The lack of diversity in fundraising is receiving increased attention. Thank goodness: it’s holding back the charity sector in many ways which we probably haven’t fully appreciated.
Fundraising also has a talent shortage which, in my view, goes hand in hand with the diversity problems. It’s incredibly difficult to find good fundraisers, especially at senior level. This also leads to a host of other problems, such as job-hopping; it’s easy to be tempted away to a new charity after a couple of years if you have lots of options. This means that charities rarely benefit from the long-term, sustained relationships that are vital in fundraising.
I’ve met many people, however, who would love the opportunity to work for a charity and change the world, but can’t find a way in (I’ve found other anecdotal evidence of this – for example the comments on Leon Ward’s Guardian article – but no broader evidence; I’d be fascinated to see any studies on this subject if they’re available).
My personal experience
I’m not sure how much has changed since I graduated in 2006, spent a successful year as a street fundraiser, then struggled to find any paid opportunities to progress in the sector. Instead I moved to the private sector for a few years, which gave me the necessary experience to move into a trust fundraising role.
My years in the private sector weren’t wasted: I gained valuable skills such as bid-writing, but it seems a shame that charities’ doors were essentially shut on me. I could have raised a lot more money for charity in those intervening years if given a chance. And I’m a white middle-class woman with a Cambridge degree who had a year’s relevant experience. If I found it difficult, what chance do those without my privilege have?
It seems absolutely mad that we need more talented people, and so many want to work for us, but we make it virtually impossible for them to help us achieve our missions.
Unpaid internships are still too common
There are far too many barriers to entering charities – especially fundraising and comms roles – for anyone without a certain level of financial privilege.
One of the most pervasive forms of discrimination is the prevalence of unpaid internships. What’s more, many paid entry level roles in charity require experience, therefore implying that these internships are a mandatory step.
This is a subject that’s gaining increased attention and there are some signs of improvement: a quick search of Charityjob indicated several enlightened charities advertising internships paying a decent wage.
However, when I turned to the “volunteering” section of the site, my heart sank. Many were genuine volunteering opportunities, but it wasn’t hard to find the less positive examples.
Look at this role description for a “Trust and Statutory Fundraising Intern” from a major charity that you’ve definitely heard of.
- Supporting Fundraisers in the development of effective appeals, reports, proposals and updates aimed at Trusts and Statutory bodies, to raise income for the [charity’s] work.
- Undertaking qualitative and quantitative secondary research to identify charitable trusts and statutory bodies that might have the potential to support the [charity].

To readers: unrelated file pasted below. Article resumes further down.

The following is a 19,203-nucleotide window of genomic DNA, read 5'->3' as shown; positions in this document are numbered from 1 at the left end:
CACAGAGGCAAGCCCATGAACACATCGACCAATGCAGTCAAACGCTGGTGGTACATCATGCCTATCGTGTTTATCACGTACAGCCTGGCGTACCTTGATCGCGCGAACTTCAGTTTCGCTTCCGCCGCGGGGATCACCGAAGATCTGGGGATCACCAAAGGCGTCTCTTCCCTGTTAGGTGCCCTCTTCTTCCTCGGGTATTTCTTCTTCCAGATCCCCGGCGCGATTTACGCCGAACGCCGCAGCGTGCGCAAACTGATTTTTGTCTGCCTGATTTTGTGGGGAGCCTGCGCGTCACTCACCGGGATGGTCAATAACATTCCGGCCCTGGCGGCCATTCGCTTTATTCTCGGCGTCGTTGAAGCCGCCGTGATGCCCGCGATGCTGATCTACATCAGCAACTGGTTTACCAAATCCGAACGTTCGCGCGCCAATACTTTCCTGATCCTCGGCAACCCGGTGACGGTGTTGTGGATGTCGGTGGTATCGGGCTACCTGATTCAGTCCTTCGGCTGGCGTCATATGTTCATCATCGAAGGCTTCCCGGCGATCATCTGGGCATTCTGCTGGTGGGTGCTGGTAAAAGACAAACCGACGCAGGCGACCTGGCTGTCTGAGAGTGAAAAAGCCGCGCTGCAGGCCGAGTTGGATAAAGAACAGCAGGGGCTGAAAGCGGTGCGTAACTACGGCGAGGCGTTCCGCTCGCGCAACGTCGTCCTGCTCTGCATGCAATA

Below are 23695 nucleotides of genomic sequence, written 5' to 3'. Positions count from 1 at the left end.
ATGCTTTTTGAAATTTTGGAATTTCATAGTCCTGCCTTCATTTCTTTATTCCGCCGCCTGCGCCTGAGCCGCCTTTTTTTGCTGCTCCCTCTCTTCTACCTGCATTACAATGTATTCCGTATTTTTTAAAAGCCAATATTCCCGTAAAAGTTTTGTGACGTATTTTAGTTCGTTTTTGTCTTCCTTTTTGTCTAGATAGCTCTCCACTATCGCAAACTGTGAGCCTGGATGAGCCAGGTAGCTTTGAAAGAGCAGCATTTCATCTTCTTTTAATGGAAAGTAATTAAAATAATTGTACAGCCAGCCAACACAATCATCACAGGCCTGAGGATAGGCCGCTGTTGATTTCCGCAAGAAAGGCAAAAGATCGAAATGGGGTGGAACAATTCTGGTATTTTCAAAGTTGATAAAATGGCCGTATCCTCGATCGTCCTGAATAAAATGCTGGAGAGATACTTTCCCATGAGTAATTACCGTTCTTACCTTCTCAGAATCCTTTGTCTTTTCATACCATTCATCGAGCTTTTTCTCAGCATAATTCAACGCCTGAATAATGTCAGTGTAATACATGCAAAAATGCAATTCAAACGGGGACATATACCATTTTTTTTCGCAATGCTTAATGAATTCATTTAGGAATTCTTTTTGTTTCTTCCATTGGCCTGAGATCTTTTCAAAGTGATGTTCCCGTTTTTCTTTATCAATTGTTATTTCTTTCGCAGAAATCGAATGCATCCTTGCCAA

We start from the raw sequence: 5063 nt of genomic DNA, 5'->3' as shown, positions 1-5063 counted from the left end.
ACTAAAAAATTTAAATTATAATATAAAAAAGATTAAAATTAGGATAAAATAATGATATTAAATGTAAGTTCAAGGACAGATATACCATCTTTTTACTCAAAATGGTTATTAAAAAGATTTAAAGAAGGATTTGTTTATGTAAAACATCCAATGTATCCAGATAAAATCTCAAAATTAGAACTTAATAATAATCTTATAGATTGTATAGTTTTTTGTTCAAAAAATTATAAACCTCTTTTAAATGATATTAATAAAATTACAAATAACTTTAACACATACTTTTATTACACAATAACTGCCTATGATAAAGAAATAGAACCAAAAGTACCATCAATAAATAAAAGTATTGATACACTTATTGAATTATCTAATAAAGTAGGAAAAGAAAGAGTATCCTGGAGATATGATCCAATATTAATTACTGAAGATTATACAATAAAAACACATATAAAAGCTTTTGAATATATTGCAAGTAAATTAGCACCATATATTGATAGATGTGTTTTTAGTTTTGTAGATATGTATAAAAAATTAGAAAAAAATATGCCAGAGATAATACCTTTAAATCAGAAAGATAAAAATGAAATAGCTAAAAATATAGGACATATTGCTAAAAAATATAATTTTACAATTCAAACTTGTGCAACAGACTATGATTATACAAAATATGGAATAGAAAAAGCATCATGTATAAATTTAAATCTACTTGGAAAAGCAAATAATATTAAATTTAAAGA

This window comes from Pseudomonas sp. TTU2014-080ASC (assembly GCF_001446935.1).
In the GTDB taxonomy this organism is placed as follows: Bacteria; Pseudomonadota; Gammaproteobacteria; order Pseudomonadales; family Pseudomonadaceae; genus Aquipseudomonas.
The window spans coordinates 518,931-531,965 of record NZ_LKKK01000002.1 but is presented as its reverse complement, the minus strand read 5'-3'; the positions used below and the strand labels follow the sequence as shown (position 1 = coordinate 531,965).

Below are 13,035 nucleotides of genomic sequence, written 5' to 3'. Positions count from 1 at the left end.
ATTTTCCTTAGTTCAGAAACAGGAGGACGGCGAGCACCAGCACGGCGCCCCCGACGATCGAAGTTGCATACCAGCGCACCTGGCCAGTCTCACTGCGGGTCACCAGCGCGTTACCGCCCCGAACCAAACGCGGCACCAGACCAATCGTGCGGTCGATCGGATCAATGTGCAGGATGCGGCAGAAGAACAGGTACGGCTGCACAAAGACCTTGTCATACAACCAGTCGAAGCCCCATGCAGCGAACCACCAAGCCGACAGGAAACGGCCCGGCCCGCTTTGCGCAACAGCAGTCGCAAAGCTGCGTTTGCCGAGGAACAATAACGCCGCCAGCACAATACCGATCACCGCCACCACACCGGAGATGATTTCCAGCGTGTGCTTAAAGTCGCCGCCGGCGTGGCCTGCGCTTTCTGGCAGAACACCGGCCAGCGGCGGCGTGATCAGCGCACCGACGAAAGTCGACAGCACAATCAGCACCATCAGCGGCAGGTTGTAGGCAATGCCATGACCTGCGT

- Keeping information up to date on our fundraising database.
- Assisting with a mailing programme to donors.
- Providing timely feedback and reports to donors, including creation and delivery of thank you messages by mail.
I have hired people to do a virtually identical job, the only substantial difference being that the role I manage pays a salary. What’s the difference between the two positions? Why should one be paid and one not?
I also picked out the following telling phrases from “volunteer” adverts, all with the word “intern” in the job title, and all from relatively well-known charities (my comments follow each one):
“almost all the charity’s paid staff began as interns or on a pro bono basis.”
- This is a charity that has intentionally limited its talent pool to those who can afford to work for free.
“our volunteer-based approach helps keep overheads low so that as much funding as possible can go to our projects”
- Overheads are a fact of life. If donors won’t pay for them, someone else has to. In this case, it’s the “volunteers” who are bearing the weight of these costs. It doesn’t feel so good to boast about low overheads if you consider that the people in your organisation with the least power are the reason, does it?
“Some weekend and evening work may be required, with Time Off In Lieu (TOIL) available.”
- I really, really hope this was a mistake. This statement does not belong on a volunteer ad. And if it was an error, it doesn’t say much about this charity’s commitment to caring for and developing its “volunteers”.
Many of the adverts I read were accompanied by diversity statements. How ironic.
Charities are exploiting the volunteering loophole
Volunteering is a vital and invaluable aspect of charity and should be encouraged. Because of this, I also think it’s impossible to legislate against unpaid internships in the charity sector. But I also think that if we’re honest with ourselves we know the difference: where does the power lie in the relationship? Is the volunteer desperate to get on the first rung of the career ladder? Or is it someone seeking to give back in their spare time?
Ultimately, there’s a very simple test to identify whether a charity “volunteer” should be paid: if you offered them a salary, would they accept it? (I think this hypothetical question has more depth to it than simply considering the offer of money. A salaried position comes with a host of responsibilities that many volunteers would prefer not to take on.)
Unpaid internships are a false economy – and this affects our ability to build relationships with donors